|Intel Core i7-2600K Sandy Bridge CPU|
|Reviews - Featured Reviews: Processors|
|Written by David Ramsey|
|Monday, 03 January 2011|
Page 13 of 15
Core i7-2600K Overclocking
The Cougar Point/Sandy Bridge platform brings major changes to the overclocking process. Here are the bullet points:
Overclocking by raising the motherboard's base clock is now all but impossible. Of the three P67-based motherboards I tried to overclock, the highest increase to the 100MHz base clock that I could get to run through stress testing was...103MHz. The Intel DP67BG motherboard wasn't stable above 102MHz, and couldn't run above 101MHz in stress testing. This limited overclocking ability is apparently because the P67's base clock is used to derive almost every other clock in the system, including the SATA and USB clocks. While having a single clock be the base for every other clock in the system probably means cheaper, more reliable motherboards, it removes an overclocking mechanism enthusiasts have used for many years.
Intel compensates for this by giving all Sandy Bridge processors unlocked multipliers: K-series processors get "fully unlocked" multipliers with no limits, while non-K series processors are "limited unlocked" CPUs that can only have their multipliers increased by a maximum of 4. All Sandy Bridge processors have fully unlocked video cores, RAM multipliers, and power settings, so you can tweak your RAM and on-board video with any motherboard, but for actual CPU core overclocking, you'll want a P67 Express motherboard.
Overclocking Sandy Bridge CPUs is different in another way, too. While everyone has their own overclocking techniques, I generally like to disable "turbo" features and run all processor cores as fast as I can under stress by raising the base multiplier. Well, you can't do this with the Intel Core i7-2600K: in fact, you can't increase the base multiplier at all! This was true in both the Intel DP67BG motherboard and ASUS motherboards I used, so I suspect this limitation is built into either the processor or the P67 chipset. Your only option is to increase the multiplier that will be used by Turbo Boost, and you can set individual multipliers to be used when 1, 2, 3, or all 4 cores are in use. Thus, if you disable Turbo Boost technology, you can't overclock the processor at all. Amusingly, Intel's press kit describes the the P67 Express/Sandy Bridge platform as having "flexible overclocking options"...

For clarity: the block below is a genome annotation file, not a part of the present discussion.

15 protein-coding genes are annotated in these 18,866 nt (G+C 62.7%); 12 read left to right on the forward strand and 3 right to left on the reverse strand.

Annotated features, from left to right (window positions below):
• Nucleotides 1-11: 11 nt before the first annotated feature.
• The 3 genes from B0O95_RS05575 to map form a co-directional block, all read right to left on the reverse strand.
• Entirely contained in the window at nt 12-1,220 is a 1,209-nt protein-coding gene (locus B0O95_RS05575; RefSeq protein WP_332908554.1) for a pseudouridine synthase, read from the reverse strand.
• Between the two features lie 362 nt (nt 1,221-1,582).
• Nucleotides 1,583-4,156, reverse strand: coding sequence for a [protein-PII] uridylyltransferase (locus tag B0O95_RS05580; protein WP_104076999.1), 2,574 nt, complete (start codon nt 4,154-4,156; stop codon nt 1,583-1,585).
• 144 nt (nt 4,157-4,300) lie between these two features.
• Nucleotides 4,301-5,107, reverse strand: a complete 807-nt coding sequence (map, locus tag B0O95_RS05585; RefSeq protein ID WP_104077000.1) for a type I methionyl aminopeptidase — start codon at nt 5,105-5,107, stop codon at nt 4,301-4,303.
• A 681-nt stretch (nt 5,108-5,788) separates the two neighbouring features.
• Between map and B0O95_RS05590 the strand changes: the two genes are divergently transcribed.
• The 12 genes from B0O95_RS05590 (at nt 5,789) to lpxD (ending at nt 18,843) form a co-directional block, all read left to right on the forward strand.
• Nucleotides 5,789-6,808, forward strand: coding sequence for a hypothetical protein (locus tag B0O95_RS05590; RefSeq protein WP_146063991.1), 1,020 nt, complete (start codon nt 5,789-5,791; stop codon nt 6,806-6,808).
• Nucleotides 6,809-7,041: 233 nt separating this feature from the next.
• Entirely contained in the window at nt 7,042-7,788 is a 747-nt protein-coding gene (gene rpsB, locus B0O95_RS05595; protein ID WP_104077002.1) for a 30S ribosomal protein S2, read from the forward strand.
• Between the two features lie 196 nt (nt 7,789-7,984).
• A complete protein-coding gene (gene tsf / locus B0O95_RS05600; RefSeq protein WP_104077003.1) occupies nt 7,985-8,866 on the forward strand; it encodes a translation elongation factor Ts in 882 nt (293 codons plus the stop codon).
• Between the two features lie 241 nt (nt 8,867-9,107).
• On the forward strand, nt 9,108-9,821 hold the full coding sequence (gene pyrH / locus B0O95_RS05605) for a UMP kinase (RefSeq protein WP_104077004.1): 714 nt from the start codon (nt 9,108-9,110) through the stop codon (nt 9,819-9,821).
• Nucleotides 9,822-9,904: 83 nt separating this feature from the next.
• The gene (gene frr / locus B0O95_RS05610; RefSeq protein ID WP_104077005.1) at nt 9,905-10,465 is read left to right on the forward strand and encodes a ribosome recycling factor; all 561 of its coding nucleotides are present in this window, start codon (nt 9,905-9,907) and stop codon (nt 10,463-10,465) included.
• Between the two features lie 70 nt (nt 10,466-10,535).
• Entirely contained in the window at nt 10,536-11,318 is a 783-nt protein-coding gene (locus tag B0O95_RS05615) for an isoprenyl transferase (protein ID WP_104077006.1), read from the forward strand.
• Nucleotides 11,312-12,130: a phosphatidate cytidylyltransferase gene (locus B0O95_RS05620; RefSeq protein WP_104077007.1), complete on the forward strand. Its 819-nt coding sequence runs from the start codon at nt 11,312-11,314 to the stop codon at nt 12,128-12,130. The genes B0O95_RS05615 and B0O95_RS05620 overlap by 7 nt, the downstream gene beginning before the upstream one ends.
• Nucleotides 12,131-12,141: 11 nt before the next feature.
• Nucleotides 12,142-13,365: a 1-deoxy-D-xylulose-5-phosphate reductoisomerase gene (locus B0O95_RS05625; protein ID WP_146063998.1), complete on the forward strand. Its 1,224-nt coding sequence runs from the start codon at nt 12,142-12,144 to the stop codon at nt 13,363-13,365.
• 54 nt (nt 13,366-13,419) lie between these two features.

I had the best overclocking results from the ASUS P8P67 EVO motherboard. In the snazzy ASUS graphical EFI BIOS, you set the base clock and Turbo frequency in the "AI Tweaker" screen as shown below:
You can adjust the Turbo Boost settings for the Core i7-2600K in two ways: by all cores, or by individual cores. The first setting uses the same Turbo Boost ratio whether 1, 2, 3, or 4 cores are active; the second setting allows you to specify distinct multipliers for each situation. I'm interested in how much performance I can get when everything's active, so I used the "By All Cores" setting. This has the added advantage of being adjustable on the fly from inside Windows using ASUS' "Turbo V EVO" utility. However, you'd probably achieve overall better performance by hand-tweaking the multipliers used in each of the four possible Turbo Boost core configurations.
My best results came with a base clock of 103Mhz and an "all cores" ratio of 46, for a final clock speed of 4.738Ghz. This is better than it seems since the 3.8Ghz "maximum Turbo Boost" frequency Intel touts for the Core i7-2600K is when only one core is being stressed; the 4.738Ghz overclock achieved here is when all cores are being stressed. Under these circumstances the stock-clocked 2600K is only running at 3.5Ghz.
This overclock represents a solid 25% overclock from the standard 3.8Ghz Turbo Boost frequency, and applies to all four cores under load rather than the single core the stock 3.8Ghz applies to. This performance differential was reflected in the benchmarks. This is the highest "on air cooling" frequency I've seen with an Intel quad-core processor. I was initially disappointed that I wasn't able to break the 5Ghz barrier, but apparently only about 10% of the initial run of Core i7-2600K processors can do this.